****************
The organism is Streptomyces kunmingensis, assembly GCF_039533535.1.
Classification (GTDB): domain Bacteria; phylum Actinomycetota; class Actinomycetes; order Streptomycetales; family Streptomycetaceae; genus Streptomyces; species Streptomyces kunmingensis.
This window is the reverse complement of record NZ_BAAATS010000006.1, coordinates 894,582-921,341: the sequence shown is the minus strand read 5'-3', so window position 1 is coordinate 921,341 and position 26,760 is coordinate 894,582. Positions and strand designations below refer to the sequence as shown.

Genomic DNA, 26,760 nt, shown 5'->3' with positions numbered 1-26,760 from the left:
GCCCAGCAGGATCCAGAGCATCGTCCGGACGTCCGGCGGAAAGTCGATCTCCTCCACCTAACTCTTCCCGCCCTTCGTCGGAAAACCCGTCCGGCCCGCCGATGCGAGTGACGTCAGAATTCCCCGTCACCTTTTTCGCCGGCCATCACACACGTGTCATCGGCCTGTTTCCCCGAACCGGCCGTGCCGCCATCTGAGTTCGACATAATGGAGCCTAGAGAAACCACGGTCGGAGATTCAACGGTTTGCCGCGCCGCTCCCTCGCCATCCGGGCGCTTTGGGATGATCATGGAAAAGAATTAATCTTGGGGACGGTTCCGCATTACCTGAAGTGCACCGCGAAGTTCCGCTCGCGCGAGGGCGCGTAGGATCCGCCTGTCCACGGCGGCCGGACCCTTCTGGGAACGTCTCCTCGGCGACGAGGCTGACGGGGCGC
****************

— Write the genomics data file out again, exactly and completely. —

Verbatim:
The organism is Streptomyces kunmingensis, assembly GCF_039533535.1.
Classification (GTDB): domain Bacteria; phylum Actinomycetota; class Actinomycetes; order Streptomycetales; family Streptomycetaceae; genus Streptomyces; species Streptomyces kunmingensis.
This window is the reverse complement of record NZ_BAAATS010000006.1, coordinates 894,582-921,341: the sequence shown is the minus strand read 5'-3', so window position 1 is coordinate 921,341 and position 26,760 is coordinate 894,582. Positions and strand designations below refer to the sequence as shown.

Genomic DNA, 26,760 nt, shown 5'->3' with positions numbered 1-26,760 from the left:
GCCCAGCAGGATCCAGAGCATCGTCCGGACGTCCGGCGGAAAGTCGATCTCCTCCACCTAACTCTTCCCGCCCTTCGTCGGAAAACCCGTCCGGCCCGCCGATGCGAGTGACGTCAGAATTCCCCGTCACCTTTTTCGCCGGCCATCACACACGTGTCATCGGCCTGTTTCCCCGAACCGGCCGTGCCGCCATCTGAGTTCGACATAATGGAGCCTAGAGAAACCACGGTCGGAGATTCAACGGTTTGCCGCGCCGCTCCCTCGCCATCCGGGCGCTTTGGGATGATCATGGAAAAGAATTAATCTTGGGGACGGTTCCGCATTACCTGAAGTGCACCGCGAAGTTCCGCTCGCGCGAGGGCGCGTAGGATCCGCCTGTCCACGGCGGCCGGACCCTTCTGGGAACGTCTCCTCGGCGACGAGGCTGACGGGGCGC